• Adam Engstrom, student at the University of Michigan, talked about ethics in designing open data. Adam discussed how developers must hold themselves to a higher ethical standard when creating digital tools for communities they intend to serve. He discussed some of the deficiencies of select digital tools in the city of Jackson and emphasized the importance of developers making digital tools transparent to citizens in order to aid them with making better decisions.
  • Jonathan Stroud: Data Analysis of the Flint Water Crisis
    • Jonathan Stroud, member of the University of Michigan Data Science Team, spoke on how his team is using data science and machine learning to determine what homes are at high risk of elevated lead readings in the city of Flint. Working with University of Michigan and Google researchers, Jonathan’s team has incorporated their research into an application called UniteFlint, which allows citizens to conduct risk assessments of their homes water lead readings. This application also has aided construction workers with the lead service line replacement in the city of Flint.
  • Samuel Krassenstein: Taking the First Steps Toward a Smart City
    • Samuel Krassenstein, a city of Detroit employee and MBA/MUP candidate, gave the audience his insight on building a Smart City. Samuel spoke on how the city of Detroit is taking steps in the right direction toward becoming a Smart City through tools like the Open Data Portal, SeeClickFix, and the Traffic Signal Management System. He also spoke on how technological innovation and collaboration with change makers will help Detroit take those next steps towards becoming a Smart City.

During my lightning talk session, I presented the amazing civic engagement initiative that I am sure you all have heard about called @cutgroupdetroit. To those have not heard, the Civic User Testing Group (CUTGroup) is a community of residents who get paid to test civic websites and apps to help create better technology. The feedback provided by citizens testing the civic technology goes directly into improving the usability and functionality of the technology resulting into enhanced civic tech for the entire community.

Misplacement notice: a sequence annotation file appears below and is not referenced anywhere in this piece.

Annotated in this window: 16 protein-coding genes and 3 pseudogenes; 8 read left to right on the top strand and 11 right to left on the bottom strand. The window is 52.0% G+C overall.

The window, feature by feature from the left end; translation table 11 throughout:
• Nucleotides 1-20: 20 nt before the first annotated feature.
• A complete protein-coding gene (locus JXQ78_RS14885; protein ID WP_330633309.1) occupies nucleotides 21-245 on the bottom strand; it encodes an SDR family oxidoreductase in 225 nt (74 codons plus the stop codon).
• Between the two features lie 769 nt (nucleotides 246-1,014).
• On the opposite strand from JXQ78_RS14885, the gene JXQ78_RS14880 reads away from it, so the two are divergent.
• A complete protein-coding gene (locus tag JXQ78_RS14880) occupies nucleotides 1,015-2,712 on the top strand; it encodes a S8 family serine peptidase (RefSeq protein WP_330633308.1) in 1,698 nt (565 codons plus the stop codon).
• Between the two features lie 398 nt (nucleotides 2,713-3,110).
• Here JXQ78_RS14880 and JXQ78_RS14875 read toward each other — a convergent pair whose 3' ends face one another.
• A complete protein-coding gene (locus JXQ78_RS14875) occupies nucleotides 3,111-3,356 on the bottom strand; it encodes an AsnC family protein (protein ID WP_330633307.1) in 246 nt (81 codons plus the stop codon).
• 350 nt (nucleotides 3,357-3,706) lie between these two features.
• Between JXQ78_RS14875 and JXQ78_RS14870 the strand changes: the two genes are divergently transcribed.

During my presentation, I talked about the creators of CUTGroup (@SmartChicago), the birth of @cutgroupdetroit, highlighted the recruitment efforts, and elaborated on the first CUTGroup test we conducted on September 8th, 2016 at the Ford Research & Engagement Center (for more info on our first test, check out Shelley Stern’s blog here). The overall message I intended to send to the #micities audience was that through hard work, dedication, community connectivity, and most importantly, correlated collaboration, powerful movements can be established that are capable of creating lasting impacts on the communities we inspire to innovate.


What did I learn from this enlightening experience? I learned more about how civic tech is reshaping communities and building brighter futures for citizens all across the mighty mitten. I obtained more knowledge about the inner workings of Smart Cities and learned more about the different civic driven blueprints cities are using to make improvements to their cities . There are so many awesome approaches being taken throughout the globe to create Smart Cities and by studying from what others are doing to improve their cities, positive changes can made to improve our own. I like to send a big thank you to Scott TenBrink and the University of Michigan for inviting me to share the amazing initiative at the #micities conference. It was truly an excellent experience that shed light on some amazing initiatives that are being powered by civic tech.

I also like to give a huge shout out to the incredible CUTGroup Detroit team. To Sonja Marziano, Garlin Gilchrist, Shelley Stern, the @D3detroit team, Boitshoko Molefhi, and the CUTGroup Detroit Street team, it was an extraordinary experience working with you all on this project. CUTGroup Detroit would be impossible without all of the hard work and commitment we collectively put forth. I look forward to continuing our civic engagement efforts as we move forward with CUTGroup Detroit.

Stayed tuned for part two of my series where I document my adventures at the Points of Light Civic Accelerator.